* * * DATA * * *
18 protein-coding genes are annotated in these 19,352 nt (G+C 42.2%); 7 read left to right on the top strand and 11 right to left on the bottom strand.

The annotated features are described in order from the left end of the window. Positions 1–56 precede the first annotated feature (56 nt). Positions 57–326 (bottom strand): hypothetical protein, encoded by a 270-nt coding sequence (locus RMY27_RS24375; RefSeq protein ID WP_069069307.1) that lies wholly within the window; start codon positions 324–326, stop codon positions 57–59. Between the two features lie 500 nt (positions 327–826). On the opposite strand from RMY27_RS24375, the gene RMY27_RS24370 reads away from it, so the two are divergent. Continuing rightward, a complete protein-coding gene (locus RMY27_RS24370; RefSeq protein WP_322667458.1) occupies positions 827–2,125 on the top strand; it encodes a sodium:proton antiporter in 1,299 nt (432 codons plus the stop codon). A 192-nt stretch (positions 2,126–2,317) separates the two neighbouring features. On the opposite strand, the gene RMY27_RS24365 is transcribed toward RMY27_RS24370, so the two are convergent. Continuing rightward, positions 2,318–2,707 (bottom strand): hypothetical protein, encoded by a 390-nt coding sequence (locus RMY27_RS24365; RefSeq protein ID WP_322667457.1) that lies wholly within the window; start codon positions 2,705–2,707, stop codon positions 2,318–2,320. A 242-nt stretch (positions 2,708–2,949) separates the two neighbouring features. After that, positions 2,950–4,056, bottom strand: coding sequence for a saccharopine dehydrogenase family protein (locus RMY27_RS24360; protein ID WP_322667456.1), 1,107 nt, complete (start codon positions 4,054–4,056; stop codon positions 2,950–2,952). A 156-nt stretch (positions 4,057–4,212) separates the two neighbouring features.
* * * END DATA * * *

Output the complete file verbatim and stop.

18 protein-coding genes are annotated in these 19,352 nt (G+C 42.2%); 7 read left to right on the top strand and 11 right to left on the bottom strand.

The annotated features are described in order from the left end of the window. Positions 1–56 precede the first annotated feature (56 nt). Positions 57–326 (bottom strand): hypothetical protein, encoded by a 270-nt coding sequence (locus RMY27_RS24375; RefSeq protein ID WP_069069307.1) that lies wholly within the window; start codon positions 324–326, stop codon positions 57–59. Between the two features lie 500 nt (positions 327–826). On the opposite strand from RMY27_RS24375, the gene RMY27_RS24370 reads away from it, so the two are divergent. Continuing rightward, a complete protein-coding gene (locus RMY27_RS24370; RefSeq protein WP_322667458.1) occupies positions 827–2,125 on the top strand; it encodes a sodium:proton antiporter in 1,299 nt (432 codons plus the stop codon). A 192-nt stretch (positions 2,126–2,317) separates the two neighbouring features. On the opposite strand, the gene RMY27_RS24365 is transcribed toward RMY27_RS24370, so the two are convergent. Continuing rightward, positions 2,318–2,707 (bottom strand): hypothetical protein, encoded by a 390-nt coding sequence (locus RMY27_RS24365; RefSeq protein ID WP_322667457.1) that lies wholly within the window; start codon positions 2,705–2,707, stop codon positions 2,318–2,320. A 242-nt stretch (positions 2,708–2,949) separates the two neighbouring features. After that, positions 2,950–4,056, bottom strand: coding sequence for a saccharopine dehydrogenase family protein (locus RMY27_RS24360; protein ID WP_322667456.1), 1,107 nt, complete (start codon positions 4,054–4,056; stop codon positions 2,950–2,952). A 156-nt stretch (positions 4,057–4,212) separates the two neighbouring features.